Today, while we are a big investor into Malaysia, our share of imports is barely more than one per cent. I am determined to change this. Since coming into office two years ago, the British Government has been absolutely focused on one thing above all else, and that is reopening Britain for business. That means dealing with our debts and securing the long-term stability and low interest rates that investors need to have confidence in the strength of the British economy. It means increasing our competitiveness.
We are cutting corporation tax to the lowest level in the G7; we are driving down regulation; we have cut the top rate of income tax; and we are also refocusing our energies on strengthening and deepening our trade and investment relationships around the world. That is why we have such a high powered trade delegation. That is why we have set up the UK ASEAN Business Council, which is a perfect partner for our hosts this evening, the ASEAN Business Club. It is why we are hosting a series of global business summits to be held during the Olympics and the Paralympic Games, to showcase the best of what the UK has to offer in our most successful industries: fashion, architecture, technology, aerospace.
I hope that you will all come and visit during the Olympics. There will be many great events to come and see, but also many investment opportunities. So I say, come and join them.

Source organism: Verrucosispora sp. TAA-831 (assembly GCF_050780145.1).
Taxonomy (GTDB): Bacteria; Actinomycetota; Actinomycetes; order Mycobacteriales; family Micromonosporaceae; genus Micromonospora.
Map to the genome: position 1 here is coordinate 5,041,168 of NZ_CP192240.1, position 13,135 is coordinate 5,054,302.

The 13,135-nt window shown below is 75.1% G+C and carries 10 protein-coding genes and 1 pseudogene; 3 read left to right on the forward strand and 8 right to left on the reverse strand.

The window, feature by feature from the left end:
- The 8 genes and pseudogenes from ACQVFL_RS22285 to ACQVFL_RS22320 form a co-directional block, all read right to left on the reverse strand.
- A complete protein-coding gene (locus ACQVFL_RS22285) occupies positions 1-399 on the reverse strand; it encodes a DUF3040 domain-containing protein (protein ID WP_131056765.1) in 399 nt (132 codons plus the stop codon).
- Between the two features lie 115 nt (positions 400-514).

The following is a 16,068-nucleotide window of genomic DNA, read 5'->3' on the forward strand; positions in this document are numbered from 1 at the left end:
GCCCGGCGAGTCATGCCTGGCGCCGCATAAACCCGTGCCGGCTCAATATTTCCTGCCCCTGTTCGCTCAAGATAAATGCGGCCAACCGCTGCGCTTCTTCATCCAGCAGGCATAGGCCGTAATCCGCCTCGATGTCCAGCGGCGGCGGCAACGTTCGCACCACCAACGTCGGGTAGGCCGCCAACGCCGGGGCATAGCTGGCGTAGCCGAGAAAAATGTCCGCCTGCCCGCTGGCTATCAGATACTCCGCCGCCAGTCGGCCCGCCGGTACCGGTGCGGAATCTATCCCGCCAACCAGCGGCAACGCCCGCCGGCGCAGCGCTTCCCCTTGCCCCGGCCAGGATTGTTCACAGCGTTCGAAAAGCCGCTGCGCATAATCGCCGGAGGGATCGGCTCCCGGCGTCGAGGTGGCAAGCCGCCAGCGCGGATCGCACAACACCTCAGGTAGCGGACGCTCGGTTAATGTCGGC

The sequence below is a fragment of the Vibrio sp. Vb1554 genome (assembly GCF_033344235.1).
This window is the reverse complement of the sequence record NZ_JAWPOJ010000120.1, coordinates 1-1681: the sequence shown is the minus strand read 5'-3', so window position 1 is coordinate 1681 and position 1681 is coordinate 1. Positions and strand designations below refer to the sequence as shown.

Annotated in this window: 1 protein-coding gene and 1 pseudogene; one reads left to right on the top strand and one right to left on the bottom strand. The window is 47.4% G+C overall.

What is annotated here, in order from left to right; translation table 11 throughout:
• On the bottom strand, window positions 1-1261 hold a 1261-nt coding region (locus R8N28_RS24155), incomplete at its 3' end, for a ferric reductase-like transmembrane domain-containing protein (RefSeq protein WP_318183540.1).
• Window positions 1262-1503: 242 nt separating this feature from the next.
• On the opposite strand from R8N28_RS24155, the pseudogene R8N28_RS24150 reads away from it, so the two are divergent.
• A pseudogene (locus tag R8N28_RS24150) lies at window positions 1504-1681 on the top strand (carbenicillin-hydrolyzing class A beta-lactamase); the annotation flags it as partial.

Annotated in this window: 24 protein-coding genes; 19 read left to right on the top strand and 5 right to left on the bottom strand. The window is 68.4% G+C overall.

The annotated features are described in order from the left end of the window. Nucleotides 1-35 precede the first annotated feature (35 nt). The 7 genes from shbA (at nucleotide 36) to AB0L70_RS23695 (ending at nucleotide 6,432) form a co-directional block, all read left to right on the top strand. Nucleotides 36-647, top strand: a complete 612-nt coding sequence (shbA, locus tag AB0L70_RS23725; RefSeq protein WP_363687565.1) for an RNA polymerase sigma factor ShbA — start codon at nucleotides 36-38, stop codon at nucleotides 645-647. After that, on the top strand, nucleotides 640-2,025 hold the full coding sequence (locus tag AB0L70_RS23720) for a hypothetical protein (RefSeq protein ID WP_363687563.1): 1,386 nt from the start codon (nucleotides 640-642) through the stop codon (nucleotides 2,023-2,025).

I am passionate about what Britain can offer: we have a time zone where you can trade with Asia in the morning and America in the afternoon; we have the English language, the international language of business; the easiest access to the European market; and we have some of the best universities in the world, made all the stronger by the brilliant students from Southeast Asia who come and study at them.
We have the products and the services that you need. If you want cars, we have Nissans made in Sunderland, Minis made in Birmingham, Bentleys made in Crewe; all products of the British industry that made 16 of the 24 cars that competed in the Malaysian Grand Prix last month. If you want modern medicines, we have the world-leading pharmaceutical companies that make them. If you want a holiday, then why not come to Britain where Malaysians get free visa access. While you’re at it, you can fly to London on the wings of an airbus plane, where the wings are designed in Bristol, and it is powered by a Rolls Royce engine that is assembled in Derby.
As a first step, I have been delighted to announce a number of new deals on my visit today: AECOM and Western Williamson providing new rail infrastructure to Malaysia; Lifesaver supplying world-beating water purification technology; and Shell building on its 30-year £1 billion oil recovery projects, with Petronas, with a new £100 million commitment to oil and gas exploration.